Environmental law is a branch of law that is not talked about a lot, but it is one of the emerging branches in today’s world. This branch deals with a collective term encompassing aspects of the law that provide protection to the environment.
Lawyers strongly influenced by environmental legal principles, focus on the management of specific natural resources, such as forests, fisheries etc.
Most environmental laws fall into a general category of laws known as “command and control”. One of the most important and understandable environmental laws in India has to do with stubble burning.
According to it: “Any non-compliance or contravention of any rules and order of the Commission with respect to this issue, will be an offence punishable with a jail term up to five years or with a fine up to ₹1 crore, or with both.”
The three different levels of environmental law are:
Considering the stubble burning laws in India and after watching the television, what I inferred was that India needs more than laws to stamp out farm fires. With only a couple of weeks between the rice-harvesting season and the start of wheat-sowing, farmers burn the debris to clear their fields quickly for the new crop.
For them, every single day matters.
One of the major challenge caused by stubble burning is air pollution, that has turned from low to severe over the course of the past few years. Burning of crop stubbles is done in violation of bans by state governments.
The worry has to do with the smoke and ash spewed by these fires, a phenomenon that has been gradually choking the national capital even though the vehicle load has somewhat eased because of Covid-19.
Indeed, this is one situation that requires strict action for the benefit of the society because it hurts us in multiple ways. It virtually buries Delhi under a cloud of haze every year, as well as destroys beneficial soil bacteria. Huge quantities of paddy straw converted to manure and many other recycled resources, simply go to waste.
Burning crop residue is a crime under Section 188 of the Indian Penal Code and the Air and Pollution Control Act (1981). In 2015, the NGT (National Green Tribunal) had banned the burning of crop residue in states like Punjab and Haryana, where the practice is prevalent.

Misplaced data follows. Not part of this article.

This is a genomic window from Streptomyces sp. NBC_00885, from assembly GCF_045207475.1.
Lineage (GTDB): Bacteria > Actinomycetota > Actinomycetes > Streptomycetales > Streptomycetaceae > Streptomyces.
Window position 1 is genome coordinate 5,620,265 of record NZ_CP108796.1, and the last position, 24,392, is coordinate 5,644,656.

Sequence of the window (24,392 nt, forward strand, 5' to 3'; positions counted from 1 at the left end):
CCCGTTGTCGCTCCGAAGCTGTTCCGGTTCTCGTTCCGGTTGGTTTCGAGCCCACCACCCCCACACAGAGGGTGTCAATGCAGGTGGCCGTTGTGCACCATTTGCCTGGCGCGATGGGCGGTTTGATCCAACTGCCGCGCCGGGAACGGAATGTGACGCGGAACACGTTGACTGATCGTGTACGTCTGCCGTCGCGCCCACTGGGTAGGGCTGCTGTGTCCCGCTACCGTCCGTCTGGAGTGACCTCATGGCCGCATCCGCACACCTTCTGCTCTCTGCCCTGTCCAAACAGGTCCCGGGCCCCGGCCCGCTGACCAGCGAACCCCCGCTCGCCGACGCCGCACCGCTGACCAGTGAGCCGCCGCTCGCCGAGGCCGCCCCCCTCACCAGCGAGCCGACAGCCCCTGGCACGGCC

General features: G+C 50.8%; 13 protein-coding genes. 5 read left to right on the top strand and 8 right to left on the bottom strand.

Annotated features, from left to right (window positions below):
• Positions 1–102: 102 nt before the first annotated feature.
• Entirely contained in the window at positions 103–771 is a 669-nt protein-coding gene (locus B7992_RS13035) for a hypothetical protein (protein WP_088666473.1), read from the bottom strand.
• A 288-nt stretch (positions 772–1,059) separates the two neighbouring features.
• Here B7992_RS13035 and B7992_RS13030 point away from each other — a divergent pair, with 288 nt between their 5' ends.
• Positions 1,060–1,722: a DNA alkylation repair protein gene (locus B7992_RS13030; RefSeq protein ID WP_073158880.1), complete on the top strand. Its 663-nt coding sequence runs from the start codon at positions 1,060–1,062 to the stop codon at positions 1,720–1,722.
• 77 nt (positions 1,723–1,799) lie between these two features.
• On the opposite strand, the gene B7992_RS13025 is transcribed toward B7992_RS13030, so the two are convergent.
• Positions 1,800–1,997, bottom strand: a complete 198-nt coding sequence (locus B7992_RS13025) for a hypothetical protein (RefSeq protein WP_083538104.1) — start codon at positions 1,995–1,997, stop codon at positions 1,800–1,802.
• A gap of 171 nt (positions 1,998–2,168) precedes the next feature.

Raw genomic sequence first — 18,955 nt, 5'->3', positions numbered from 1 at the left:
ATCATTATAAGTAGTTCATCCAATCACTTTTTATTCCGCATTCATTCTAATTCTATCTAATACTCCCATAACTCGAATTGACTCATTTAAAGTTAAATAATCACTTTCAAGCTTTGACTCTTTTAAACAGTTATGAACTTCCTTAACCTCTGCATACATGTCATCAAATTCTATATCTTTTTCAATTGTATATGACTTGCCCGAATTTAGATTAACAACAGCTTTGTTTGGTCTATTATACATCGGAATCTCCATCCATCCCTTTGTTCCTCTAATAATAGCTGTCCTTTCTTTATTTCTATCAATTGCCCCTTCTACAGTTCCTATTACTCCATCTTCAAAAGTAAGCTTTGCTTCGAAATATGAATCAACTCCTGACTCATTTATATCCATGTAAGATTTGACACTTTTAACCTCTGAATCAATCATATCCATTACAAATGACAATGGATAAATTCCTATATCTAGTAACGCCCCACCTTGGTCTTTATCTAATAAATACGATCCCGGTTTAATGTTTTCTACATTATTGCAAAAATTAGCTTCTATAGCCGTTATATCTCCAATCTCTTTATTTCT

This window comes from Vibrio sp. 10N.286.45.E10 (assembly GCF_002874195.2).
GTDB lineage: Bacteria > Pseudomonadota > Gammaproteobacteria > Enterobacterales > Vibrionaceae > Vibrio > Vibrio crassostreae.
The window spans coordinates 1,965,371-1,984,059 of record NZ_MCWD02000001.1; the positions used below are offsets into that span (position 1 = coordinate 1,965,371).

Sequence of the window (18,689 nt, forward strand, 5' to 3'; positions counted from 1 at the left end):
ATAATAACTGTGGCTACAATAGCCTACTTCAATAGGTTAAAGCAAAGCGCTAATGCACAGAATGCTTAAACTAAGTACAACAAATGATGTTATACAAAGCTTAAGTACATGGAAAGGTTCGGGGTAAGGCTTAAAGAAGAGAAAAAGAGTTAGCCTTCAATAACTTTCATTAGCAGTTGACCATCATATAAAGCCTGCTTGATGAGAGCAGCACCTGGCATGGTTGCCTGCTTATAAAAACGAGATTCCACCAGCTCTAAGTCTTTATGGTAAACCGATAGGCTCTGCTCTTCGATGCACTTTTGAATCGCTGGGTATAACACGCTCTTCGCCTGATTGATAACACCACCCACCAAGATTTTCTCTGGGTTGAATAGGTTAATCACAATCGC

After all this, the court realized that regulatory action won’t be enough to resolve the problem because the majority of the farmers are small ones, who struggle to afford the equipment required to clear stubble from their fields.
Therefore, the court has directed that a sum of ₹100 per 100 kg to be provided, along with farm machinery free of charge, to prevent them from burning crop stubble.
However, such a measure would amount to states having to pay ₹2,000 per acre, to support such operations, besides the additional cost of providing the machines.
Therefore, Delhi’s chief minister Arvind Kejriwal expressed the hope that a new technology should be developed by the Indian Institute of Technology (IIT) and other scientific labs.
For instance, a chemical that when sprayed, will convert the leftover crop into manure; or the conversion of rice straw into bricks to use as biogas, which can substitute pollution-causing substances such as diesel etc.
To elaborate on one such solution, I would say that green fuels are hyped up since the European Union and Japan started moving towards zero-emission. What nobody sees is that India is sitting on a potential goldmine. Thousands of tons of paddy straw can be converted into compressed natural gas.
The Food Corporation of India (FCI) already has the storage infrastructure for different crops and should be able to cope with this demand as well. The government is boosting its ethanol blending program, which can go a long way in trimming India’s bloated crude oil import bill.
With respect to India, it has been constantly working to improve its environmental problems as it has signed the Paris Climate Change accord.
Moving on to climate change refugees, there are people specially trained to help environmental migrants i.e., people who are forced to leave their home regions due to sudden changes such as increased drought, a rise in the sea level, disruption of seasonal weather patterns etc.
Currently the major issue these people are facing is climate-induced migration in the Pacific island cities. According to reports, it is said that many small island inhabitants need support in order to adapt to the changing climate; and help to migrate.
The Paris Agreement represents an important opportunity to access such assistance.
The Paris Agreement presents opportunities for countries near the Pacific to put adaptation on an equal basis to curb greenhouse gas emissions, thereby increasing the likelihood of Pacific Islands and being able to access resources.
The Paris Agreement also addresses various other issues and talks about a task force to develop recommendations to avert, minimise and address displacement, related to the adverse impacts of climate change. It also talks about the loss and damage associated with climate change.
Regional integration, with a stronger collaboration on climate change, could strengthen the island’s ability to adapt and facilitate migration in the future.
One more such example is the problem of climate in Syria. Researchers agree that climate change can not be ignored as a reason the once-blossoming country has become a parched, war-torn place.